Dean Baker, meet Harry Dent. Prosperity is just around the corner! Yes, happy days are here again for the lucky workers of 2036. Too bad about the decrepit Boomers. Here, take your Soylent Green, Gramps.

    1. Hugh

      “merely accounting devices best thought of as budget authority”

      Not quite, Social Security surpluses were essentially a regressive tax levied on American workers to increase general revenues, but that was not how they were sold to the American public. Typifying those funds as just budgeting authority is deceptive. As Bartlett should well know, there can be a world of difference between what the Congress authorizes and what it, in fact, funds. That is Congress has both authorization and funding bills, and they are not the same.

      You’re right though about Dean Baker’s income estimates. I have always found him particularly weak on the topic of Social Security.

  6. Internality

    “…Barack Obama had no sense of gratitude, no sense of loyalty, no sense of even courtesy, [no] sense of decency, just to say thank you. Is this the kind of manipulative, Machiavellian orientation we ought to get used to? That was on a personal level.” ”

    –Cornell West describing his experiences in campaigning for the Obomber

    1. Tertium Squid

      Cornell West seems a sad little man who mistakenly thought he was big-time. I sense that if Obama had just called him once or twice, West would still be on board.

      “…when I ran into him in the state Capitol in South Carolina when I was down there campaigning for him he was very kind. The first thing he told me was, ‘Brother West, I feel so bad. I haven’t called you back. You been calling me so much. You been giving me so much love, so much support and what have you.’ And I said, ‘I know you’re busy.’ But then a month and half later I would run into other people on the campaign and he’s calling them all the time. I said, wow, this is kind of strange. He doesn’t have time, even two seconds, to say thank you or I’m glad you’re pulling for me and praying for me, but he’s calling these other people. I said, this is very interesting. And then as it turns out with the inauguration I couldn’t get a ticket with my mother and my brother.”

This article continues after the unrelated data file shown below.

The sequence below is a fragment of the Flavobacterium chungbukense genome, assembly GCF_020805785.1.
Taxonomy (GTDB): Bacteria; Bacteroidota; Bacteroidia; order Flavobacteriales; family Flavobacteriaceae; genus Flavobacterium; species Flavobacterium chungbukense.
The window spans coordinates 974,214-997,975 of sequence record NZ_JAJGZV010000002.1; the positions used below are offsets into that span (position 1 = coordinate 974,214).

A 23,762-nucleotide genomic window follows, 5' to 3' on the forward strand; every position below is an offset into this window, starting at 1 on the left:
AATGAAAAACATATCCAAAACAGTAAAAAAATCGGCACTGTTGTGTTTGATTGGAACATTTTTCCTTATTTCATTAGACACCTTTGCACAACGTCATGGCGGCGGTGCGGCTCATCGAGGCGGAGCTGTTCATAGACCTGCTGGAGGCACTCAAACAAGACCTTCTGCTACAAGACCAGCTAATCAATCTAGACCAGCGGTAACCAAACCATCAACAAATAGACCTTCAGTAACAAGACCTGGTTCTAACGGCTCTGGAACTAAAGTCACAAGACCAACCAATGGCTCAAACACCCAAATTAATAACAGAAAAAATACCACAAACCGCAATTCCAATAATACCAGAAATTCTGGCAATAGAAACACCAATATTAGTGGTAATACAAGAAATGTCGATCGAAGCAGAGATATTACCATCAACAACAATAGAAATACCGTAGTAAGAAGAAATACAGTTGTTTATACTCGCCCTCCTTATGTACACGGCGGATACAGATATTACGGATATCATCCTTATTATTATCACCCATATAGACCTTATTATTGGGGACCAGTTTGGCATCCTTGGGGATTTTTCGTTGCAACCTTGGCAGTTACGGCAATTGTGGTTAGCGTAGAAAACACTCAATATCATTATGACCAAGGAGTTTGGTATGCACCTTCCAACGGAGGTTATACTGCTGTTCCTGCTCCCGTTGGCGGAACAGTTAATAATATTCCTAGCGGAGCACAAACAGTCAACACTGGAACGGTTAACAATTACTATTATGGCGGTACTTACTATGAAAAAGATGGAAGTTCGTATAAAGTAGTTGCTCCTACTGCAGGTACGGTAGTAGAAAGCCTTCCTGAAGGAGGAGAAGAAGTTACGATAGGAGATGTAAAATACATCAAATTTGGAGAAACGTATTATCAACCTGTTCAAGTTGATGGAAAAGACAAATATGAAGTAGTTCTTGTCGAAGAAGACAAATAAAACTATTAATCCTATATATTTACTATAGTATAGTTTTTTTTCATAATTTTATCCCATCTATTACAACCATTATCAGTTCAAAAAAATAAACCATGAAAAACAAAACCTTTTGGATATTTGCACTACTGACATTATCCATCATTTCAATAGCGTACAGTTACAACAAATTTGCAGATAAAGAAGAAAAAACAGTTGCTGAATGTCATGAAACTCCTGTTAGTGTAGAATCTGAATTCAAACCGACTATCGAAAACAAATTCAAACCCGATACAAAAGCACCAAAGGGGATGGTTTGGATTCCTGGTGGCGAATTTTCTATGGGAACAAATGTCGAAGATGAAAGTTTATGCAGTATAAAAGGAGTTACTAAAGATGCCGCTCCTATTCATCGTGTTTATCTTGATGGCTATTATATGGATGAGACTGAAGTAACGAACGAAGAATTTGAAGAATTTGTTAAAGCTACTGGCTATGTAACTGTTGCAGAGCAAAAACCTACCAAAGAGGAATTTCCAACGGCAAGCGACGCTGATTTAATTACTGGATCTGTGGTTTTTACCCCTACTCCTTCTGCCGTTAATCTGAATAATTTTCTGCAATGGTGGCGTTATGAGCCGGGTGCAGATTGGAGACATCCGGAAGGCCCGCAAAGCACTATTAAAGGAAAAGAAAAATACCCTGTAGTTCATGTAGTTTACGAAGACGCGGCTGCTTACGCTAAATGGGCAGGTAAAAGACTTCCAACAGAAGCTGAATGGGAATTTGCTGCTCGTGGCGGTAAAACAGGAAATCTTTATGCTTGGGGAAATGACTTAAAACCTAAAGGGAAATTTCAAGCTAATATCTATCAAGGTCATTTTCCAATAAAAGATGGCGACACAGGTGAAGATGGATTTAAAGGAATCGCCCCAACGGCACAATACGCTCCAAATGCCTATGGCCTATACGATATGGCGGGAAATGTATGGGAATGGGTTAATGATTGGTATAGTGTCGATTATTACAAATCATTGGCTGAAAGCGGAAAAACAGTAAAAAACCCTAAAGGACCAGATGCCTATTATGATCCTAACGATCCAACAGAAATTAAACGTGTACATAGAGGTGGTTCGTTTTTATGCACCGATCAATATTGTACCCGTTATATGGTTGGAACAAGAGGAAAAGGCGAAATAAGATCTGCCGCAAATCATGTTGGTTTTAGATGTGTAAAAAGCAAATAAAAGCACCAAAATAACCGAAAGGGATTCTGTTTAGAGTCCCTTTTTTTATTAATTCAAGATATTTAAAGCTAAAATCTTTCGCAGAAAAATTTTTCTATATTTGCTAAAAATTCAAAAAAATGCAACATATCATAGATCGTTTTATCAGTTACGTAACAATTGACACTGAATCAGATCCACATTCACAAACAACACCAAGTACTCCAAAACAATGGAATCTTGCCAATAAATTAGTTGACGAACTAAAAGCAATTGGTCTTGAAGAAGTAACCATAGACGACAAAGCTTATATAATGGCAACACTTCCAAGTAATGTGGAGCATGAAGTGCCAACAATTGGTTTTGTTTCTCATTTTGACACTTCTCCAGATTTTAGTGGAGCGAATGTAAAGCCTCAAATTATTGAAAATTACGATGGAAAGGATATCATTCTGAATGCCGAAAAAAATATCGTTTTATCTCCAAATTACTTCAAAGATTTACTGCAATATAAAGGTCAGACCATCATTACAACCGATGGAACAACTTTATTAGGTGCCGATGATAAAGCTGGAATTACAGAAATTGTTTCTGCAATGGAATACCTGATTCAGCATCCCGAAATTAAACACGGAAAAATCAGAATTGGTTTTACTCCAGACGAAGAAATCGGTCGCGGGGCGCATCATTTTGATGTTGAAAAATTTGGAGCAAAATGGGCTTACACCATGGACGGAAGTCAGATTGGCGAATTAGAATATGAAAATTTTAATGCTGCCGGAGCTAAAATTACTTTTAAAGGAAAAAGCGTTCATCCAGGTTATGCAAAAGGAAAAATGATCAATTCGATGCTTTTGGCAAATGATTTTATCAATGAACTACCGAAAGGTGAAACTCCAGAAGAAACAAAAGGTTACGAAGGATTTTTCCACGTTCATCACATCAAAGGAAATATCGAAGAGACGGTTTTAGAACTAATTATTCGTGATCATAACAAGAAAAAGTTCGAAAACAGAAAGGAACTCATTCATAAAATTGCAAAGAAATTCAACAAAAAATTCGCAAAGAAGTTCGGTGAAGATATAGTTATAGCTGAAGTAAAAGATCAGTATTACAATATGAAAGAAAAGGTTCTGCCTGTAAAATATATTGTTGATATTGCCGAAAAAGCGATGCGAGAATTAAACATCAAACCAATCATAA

1. Internality

        I noticed that too, and what’s the deal with “brother obama”?!

        On the other hand, it’s not just Cornell West. Obama dissed his whole base like that.

      2. Doug Terpstra

        West seems too slow to judgment and to anger, but I suspect for blacks, the wishful thinking went deeper than most. Having a black Pharaoh in the palace, far beyond the houseboy in the plantation mansion, was an enormous coup with tribal power far more than symbolic.

        I suspect West was savvy to Obama’s game for some time but was reluctant to pop the bubble and undercut the psychological boost his ascent afforded his brothers and sisters. Now that Obama is finally revealed as an active, kiss-up-kick-down collaborator, not a mere eunuch, West has come out of the closet.

        Unfortunately, he still supports lesser-evilism:

        “I don’t think in good conscience I could tell anybody to vote for Obama. If it turns out in the end that we have a crypto-fascist movement and the only thing standing between us and fascism is Barack Obama, then we have to put our foot on the brake. But we’ve got to think seriously of third-party candidates, third formations, third parties.”

        Oh please, Cornel, falling for such duopoly theater is exactly what got us a false prophet, wolf in sheep’s clothing predator in the White House. Like a rabbit “caught” in the briar patch, Obama is playing his dramatic role to the hilt, while pretending to be the people’s great protector from bogeymen like Boehner, Ryan, and Cantor. I imagine they all enjoy perverse chortles about us sheep in the flyover corrals.

      3. ambrit

        Dear Internality;
        The use of “Brother” I suspect goes back to both the Trades Union movement and the Black Power movement. Each movement used the term as a means of inculcating group solidarity. It’s like the old protest song, “Which Side Are You On?” “You can either be a Union Man, Or a thug for James G Blair.” That was in the days when union organizing was a literal combat opperation.
        So, I would think that Prof. Wests’ use of “Brother” in this context projects both the hope of reformist movements everywhere, and a sly cynicism about the bona fides of the present denizen of the White House.
        For what it’s worth.

  7. Jim Haygood

    The article in the The Atlantic presenting a chart of future deficits alludes to the same issue that Bartlett does:

    Our baseline also assumes the effects of continuing to defer scheduled cuts in payments for Medicare providers (including a 28 percent reduction scheduled for 2012), as has routinely occurred in recent years, and instead freezing reimbursements at today’s rates.

    They also add this stunner, which rather undermines the idea of using the chart in a Ross Perot-style teach-in for the benefit of beetle-browed Tea Partiers: